Trip Start Mar 12, 2008
24Trip End Ongoing
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Where I stayed
Our hotel, the Mekong Hotel, was literally on the banks of the River, with fabulous views of the banks and the newly built friendship bridge, which 6 people had died during construction. The water marks on the bridge shows that the water rises as much as 8 meters during the wet season, so you can imagine what a task building it might have been!
We were straight out for a trip in the back of some amazingly Decorated Tuk Tuk's to village a local village, completely reliant on the weaving trade for income and a local temple, complete with its own monkey population
The weaving village was very basic, straw or bamboo huts, rice fields plowed by at best buffalo or in some cases by hand and very few toddlers with clothing, although I notices they did still have a football pitch. Watching the women weave scarves was art in itself. I cant pretend to understand how this complicated procedure worked, all I do know is that it takes approximately a day for them to make a scarf that is sold for around $3.
We visited the local school, and again I can not believe that standard of English these children have at ages of 7 and 8. Their are 7 year olds in England who would struggle to compete. I showed them the pictures on my phone of my family and the places I'd been and played some games with them.......trying to teach them 'incy wincy spider' was good fun.
As we were on our way back to the Tuk Tuk's for our trip to the temple I happened to mention to Jen that I'd seen nothing in the way of sanitation facilities, the village had a well for drinking, and a lake/river for washing, as if it had been planned we turned the next corner to find a naked child of maybe 3 or 4 squatting down while looking back at us with a cheeky grin, in the middle of curling out what was quite possible the yellowiest poo I have ever seen.
While normally I think this would have disgusted us all, Jen and I had a sly little laugh, while the rest of the group looked on horrified. Hah, what did they expect really?
The Temple was, well, a Temple I guess although quite spectacular with some of the statues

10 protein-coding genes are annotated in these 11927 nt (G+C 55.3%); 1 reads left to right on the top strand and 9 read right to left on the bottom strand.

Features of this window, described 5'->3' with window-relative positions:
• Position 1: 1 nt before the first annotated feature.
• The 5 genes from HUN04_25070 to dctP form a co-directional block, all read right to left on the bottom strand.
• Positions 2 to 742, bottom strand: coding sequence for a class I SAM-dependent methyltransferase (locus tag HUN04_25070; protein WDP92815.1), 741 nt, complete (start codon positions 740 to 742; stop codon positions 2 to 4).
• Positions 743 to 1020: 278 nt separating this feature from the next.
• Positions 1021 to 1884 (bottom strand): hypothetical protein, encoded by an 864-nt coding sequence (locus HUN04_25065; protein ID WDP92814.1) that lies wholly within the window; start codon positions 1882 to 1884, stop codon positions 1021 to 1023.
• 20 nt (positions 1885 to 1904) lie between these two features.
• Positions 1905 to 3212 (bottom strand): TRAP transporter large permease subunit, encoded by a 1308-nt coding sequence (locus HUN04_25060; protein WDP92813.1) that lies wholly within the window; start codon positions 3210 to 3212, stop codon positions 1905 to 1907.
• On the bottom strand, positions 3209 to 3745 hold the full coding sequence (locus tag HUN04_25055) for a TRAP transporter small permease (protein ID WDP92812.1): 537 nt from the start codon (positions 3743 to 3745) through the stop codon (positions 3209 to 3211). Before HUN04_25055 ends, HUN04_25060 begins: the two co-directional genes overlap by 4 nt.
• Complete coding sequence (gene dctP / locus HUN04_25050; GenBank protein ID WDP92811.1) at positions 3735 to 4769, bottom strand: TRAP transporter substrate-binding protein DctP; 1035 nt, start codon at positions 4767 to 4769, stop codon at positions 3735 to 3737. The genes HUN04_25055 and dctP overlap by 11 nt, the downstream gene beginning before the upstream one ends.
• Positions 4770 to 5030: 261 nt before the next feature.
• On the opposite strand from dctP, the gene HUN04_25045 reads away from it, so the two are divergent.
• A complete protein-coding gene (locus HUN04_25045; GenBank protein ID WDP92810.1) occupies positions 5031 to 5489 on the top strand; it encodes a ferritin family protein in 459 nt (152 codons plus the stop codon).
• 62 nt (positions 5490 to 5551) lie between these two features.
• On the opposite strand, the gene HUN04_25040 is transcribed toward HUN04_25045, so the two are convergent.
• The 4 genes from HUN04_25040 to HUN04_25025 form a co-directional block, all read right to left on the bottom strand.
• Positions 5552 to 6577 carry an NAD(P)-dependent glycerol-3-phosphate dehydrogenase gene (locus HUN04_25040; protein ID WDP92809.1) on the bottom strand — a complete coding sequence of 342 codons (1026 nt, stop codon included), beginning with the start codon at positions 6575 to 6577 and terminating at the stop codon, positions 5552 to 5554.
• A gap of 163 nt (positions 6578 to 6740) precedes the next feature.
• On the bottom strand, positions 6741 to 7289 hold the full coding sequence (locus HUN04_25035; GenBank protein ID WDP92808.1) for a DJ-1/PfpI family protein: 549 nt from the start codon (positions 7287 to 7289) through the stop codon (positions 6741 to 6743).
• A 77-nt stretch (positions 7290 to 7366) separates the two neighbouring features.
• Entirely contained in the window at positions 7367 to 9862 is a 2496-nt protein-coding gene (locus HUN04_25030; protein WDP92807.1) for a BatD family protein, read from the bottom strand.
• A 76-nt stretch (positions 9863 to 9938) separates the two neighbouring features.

Later that night we enjoyed a meal provided and cooked for us by one of the Tuk Tuk drivers and his wife at their home, delicious is the only word I can use to describe it. While outside afterwards having a smoke, I was chatting with the guy and hearing that over a year he averages $100 a month, and has a family of 5 to support, has to pay $20 a month to send his boys to a school that was 6 kilometers away that they cycle to. Hearing of his worries that they might get hurt on the roads, that he might not be able to afford to send them to university in the Capital City. Finding out that his wife was I'll and that local doctors told him there was nothing he could do, when by chance a western doctor he drove around prescribed a course of anti-biotics that completely cured her really left me wondering what any of these people had to smile about.
But, he owned his own land, had built a good strong concrete house that could withstand the rising waters of the Mekong river knew that his property was worth double what it had cost
What he wanted more than anything, was for his children not to face the hardships he had, that they would have better more rewarding lives. Who could fail to come away from that encounter not feeling blessed and lucky in their own lives? It was a positively energising evening, and I went away feeling that if his attitude was typical of other Cambodians then no wonder they where such a happy bunch.
The next day we headed off on another bus ride, to a Cambodian Homestay. I was looking forward to this but not looking forward to the sleeping arrangements. As it was I felt a bit let down, we stayed in what I can only describe as a mixed dorm. Not exactly authentic. We didn't eat with the families that lived here, but instead where ferried to a sort of restaurant to eat a very poor meal (a theme that followed with breakfast), and where brought back to have a talk with one of the family's using our guide as an interpreter.
His was a very hard story to hear, a family of 10 brothers and sisters in 1970, only 2 were left at the end of the war
Sleep was ok, assisted by probably the biggest Shithead session I have head since Valencia - with 6 plyers at one point, a decent breeze meant that aircon was a sacrifice not too hard to make and a good mosquito net done its job well. And we left early in the morning for the short (yeah right) journey to Sihanoukville, the beach party town of the Country. Was I looking forward to that!